# I applying the difference/power rule (derivatives)

• Sentience
In summary, the conversation is about finding the derivative of the expression (x - a) using the Power Rule and Difference Rule. The student is confused about the answer being 1 and believes it should be 0 because both variables are to the power of 1. The tutor clarifies that 'a' is a constant and the derivative of a constant is 0. The student is advised to think of the function graphically to understand this concept better.
Sentience

## Homework Statement

The problem is : take the derivative of (x - a)

## Homework Equations

Power Rule : f '(x) = r x^(r-1)

Difference Rule : f '(x) = g '(x) - h '(x)

## The Attempt at a Solution

This is such a simple problem but I don't understand how my solutions manual and Wolfram Alpha came to the answer. According to these sources the answer is 1.

However, because both variables in the expression are to a single power I was under the impression the derivative of each variable would equal 1, leading to (1 - 1) = 0

If you need any clarification, please let me know.

The parameter 'a' represents a constant, not a variable. What's the derivative of a constant?

Keep in mind, x = x^1, so you can apply the power rule for this.

If it helps, try to graph the function in your head. For instance if you have a constant, $$\beta$$, which is a straight line intersecting the y-axis. Then it becomes clear that taking the derivative or finding another function that gives the slope at each point along $$\beta$$ would definitely be $$0$$ because a horizontal line has no slope.

## What is the difference/power rule for derivatives?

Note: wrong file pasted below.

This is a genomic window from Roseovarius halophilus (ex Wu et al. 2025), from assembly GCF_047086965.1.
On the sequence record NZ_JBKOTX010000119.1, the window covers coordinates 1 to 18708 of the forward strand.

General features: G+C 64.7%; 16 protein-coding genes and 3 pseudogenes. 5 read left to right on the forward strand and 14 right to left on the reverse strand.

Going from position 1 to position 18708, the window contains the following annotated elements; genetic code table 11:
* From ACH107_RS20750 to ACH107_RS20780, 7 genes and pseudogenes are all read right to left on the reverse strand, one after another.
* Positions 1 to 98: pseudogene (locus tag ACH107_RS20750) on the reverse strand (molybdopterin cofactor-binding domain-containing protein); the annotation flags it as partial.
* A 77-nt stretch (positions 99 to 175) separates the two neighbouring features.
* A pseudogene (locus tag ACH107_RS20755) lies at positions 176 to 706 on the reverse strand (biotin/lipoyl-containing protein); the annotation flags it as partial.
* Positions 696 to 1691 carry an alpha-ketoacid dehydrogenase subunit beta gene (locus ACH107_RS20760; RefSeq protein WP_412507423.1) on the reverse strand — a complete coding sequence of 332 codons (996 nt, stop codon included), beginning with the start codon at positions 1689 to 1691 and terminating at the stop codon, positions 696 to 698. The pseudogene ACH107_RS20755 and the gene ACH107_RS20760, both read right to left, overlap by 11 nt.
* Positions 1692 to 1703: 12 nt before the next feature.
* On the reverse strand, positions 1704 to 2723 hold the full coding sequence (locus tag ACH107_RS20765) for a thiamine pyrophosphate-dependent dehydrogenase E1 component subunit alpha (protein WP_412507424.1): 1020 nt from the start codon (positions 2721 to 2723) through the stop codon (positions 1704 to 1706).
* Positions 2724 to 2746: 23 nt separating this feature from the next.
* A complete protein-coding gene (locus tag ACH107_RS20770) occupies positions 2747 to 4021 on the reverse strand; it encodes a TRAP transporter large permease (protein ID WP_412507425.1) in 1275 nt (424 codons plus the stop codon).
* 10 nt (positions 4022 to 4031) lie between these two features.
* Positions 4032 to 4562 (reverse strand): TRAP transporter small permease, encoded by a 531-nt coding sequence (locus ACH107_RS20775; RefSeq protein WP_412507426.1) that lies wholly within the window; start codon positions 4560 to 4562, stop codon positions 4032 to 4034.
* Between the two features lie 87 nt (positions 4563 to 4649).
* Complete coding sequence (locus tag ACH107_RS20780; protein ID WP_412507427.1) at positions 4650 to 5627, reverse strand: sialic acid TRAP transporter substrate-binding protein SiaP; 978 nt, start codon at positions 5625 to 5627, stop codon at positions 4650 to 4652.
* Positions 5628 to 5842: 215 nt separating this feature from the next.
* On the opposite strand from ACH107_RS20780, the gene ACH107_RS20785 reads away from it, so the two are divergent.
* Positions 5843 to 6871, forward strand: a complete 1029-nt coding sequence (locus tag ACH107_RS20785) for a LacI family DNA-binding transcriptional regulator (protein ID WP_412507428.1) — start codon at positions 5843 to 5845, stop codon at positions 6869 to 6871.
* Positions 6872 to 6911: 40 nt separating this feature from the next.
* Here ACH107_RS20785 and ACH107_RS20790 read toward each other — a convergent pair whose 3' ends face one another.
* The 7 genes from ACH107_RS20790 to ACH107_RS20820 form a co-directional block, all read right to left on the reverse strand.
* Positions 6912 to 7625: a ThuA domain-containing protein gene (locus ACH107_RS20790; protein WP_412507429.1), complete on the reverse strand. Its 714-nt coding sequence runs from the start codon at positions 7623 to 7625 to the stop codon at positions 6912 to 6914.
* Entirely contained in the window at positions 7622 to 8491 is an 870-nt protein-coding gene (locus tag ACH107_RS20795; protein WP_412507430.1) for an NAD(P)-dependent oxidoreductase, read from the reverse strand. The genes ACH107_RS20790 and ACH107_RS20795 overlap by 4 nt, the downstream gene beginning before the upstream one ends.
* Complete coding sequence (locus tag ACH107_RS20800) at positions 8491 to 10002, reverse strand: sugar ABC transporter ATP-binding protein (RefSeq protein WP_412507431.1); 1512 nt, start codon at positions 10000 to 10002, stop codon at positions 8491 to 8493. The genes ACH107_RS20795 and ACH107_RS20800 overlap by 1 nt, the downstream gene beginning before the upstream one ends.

The difference/power rule is a formula used to find the derivative of a function that is the difference of two other functions or has a power function raised to a constant power. It states that the derivative of a difference of two functions is equal to the difference of their derivatives, and the derivative of a power function is equal to the constant power multiplied by the derivative of the base function.

## How is the difference/power rule used in calculus?

The difference/power rule is a fundamental concept in calculus that allows us to find the rate of change of a function at any given point. It is used to find derivatives of functions that are not easily differentiable using other methods, making it an essential tool in many applications of calculus.

## What are the steps for applying the difference/power rule?

The steps for applying the difference/power rule are as follows:
1. Identify the function and rewrite it in the form of (f(x)-g(x)) or (f(x))^n.
2. Apply the rule by finding the individual derivatives of f(x) and g(x) or the derivative of f(x) with respect to x and multiplying it by the constant power n.
3. Simplify the derivative by combining like terms and removing any unnecessary parentheses.

## Are there any exceptions or special cases for the difference/power rule?

Yes, there are some exceptions and special cases for the difference/power rule. For example, if the function has a power function raised to a variable power, the rule cannot be directly applied, and other methods must be used. Additionally, the rule does not apply to functions with logarithmic or trigonometric functions.

## How can the difference/power rule be used in real-life applications?

The difference/power rule has many real-life applications, particularly in fields such as physics, engineering, and economics. It can be used to find the velocity and acceleration of moving objects, the rate of change of temperature in a chemical reaction, and the marginal cost of production in economics. It is also used in optimization problems to find the maximum or minimum value of a function.

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